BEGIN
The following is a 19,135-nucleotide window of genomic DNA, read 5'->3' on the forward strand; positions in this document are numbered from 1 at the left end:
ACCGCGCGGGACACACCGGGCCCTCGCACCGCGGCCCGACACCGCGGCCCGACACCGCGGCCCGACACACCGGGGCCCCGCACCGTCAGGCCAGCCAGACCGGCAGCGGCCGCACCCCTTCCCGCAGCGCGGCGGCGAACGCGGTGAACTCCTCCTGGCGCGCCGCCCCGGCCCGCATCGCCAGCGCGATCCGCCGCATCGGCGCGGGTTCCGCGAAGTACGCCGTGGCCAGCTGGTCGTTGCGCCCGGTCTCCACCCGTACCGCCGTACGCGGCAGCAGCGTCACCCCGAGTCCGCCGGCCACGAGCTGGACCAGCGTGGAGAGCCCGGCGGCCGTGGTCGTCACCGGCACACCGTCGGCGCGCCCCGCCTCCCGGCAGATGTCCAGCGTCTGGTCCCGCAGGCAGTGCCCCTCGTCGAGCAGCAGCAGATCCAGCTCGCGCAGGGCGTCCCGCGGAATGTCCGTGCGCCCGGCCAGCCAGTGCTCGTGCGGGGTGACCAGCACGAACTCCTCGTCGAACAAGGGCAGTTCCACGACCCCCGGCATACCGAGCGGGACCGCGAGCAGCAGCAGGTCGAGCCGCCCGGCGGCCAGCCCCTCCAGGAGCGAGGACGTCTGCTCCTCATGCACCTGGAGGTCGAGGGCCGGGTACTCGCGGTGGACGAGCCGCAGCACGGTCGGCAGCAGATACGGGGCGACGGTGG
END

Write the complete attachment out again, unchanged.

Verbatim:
The following is a 19,135-nucleotide window of genomic DNA, read 5'->3' on the forward strand; positions in this document are numbered from 1 at the left end:
ACCGCGCGGGACACACCGGGCCCTCGCACCGCGGCCCGACACCGCGGCCCGACACCGCGGCCCGACACACCGGGGCCCCGCACCGTCAGGCCAGCCAGACCGGCAGCGGCCGCACCCCTTCCCGCAGCGCGGCGGCGAACGCGGTGAACTCCTCCTGGCGCGCCGCCCCGGCCCGCATCGCCAGCGCGATCCGCCGCATCGGCGCGGGTTCCGCGAAGTACGCCGTGGCCAGCTGGTCGTTGCGCCCGGTCTCCACCCGTACCGCCGTACGCGGCAGCAGCGTCACCCCGAGTCCGCCGGCCACGAGCTGGACCAGCGTGGAGAGCCCGGCGGCCGTGGTCGTCACCGGCACACCGTCGGCGCGCCCCGCCTCCCGGCAGATGTCCAGCGTCTGGTCCCGCAGGCAGTGCCCCTCGTCGAGCAGCAGCAGATCCAGCTCGCGCAGGGCGTCCCGCGGAATGTCCGTGCGCCCGGCCAGCCAGTGCTCGTGCGGGGTGACCAGCACGAACTCCTCGTCGAACAAGGGCAGTTCCACGACCCCCGGCATACCGAGCGGGACCGCGAGCAGCAGCAGGTCGAGCCGCCCGGCGGCCAGCCCCTCCAGGAGCGAGGACGTCTGCTCCTCATGCACCTGGAGGTCGAGGGCCGGGTACTCGCGGTGGACGAGCCGCAGCACGGTCGGCAGCAGATACGGGGCGACGGTGG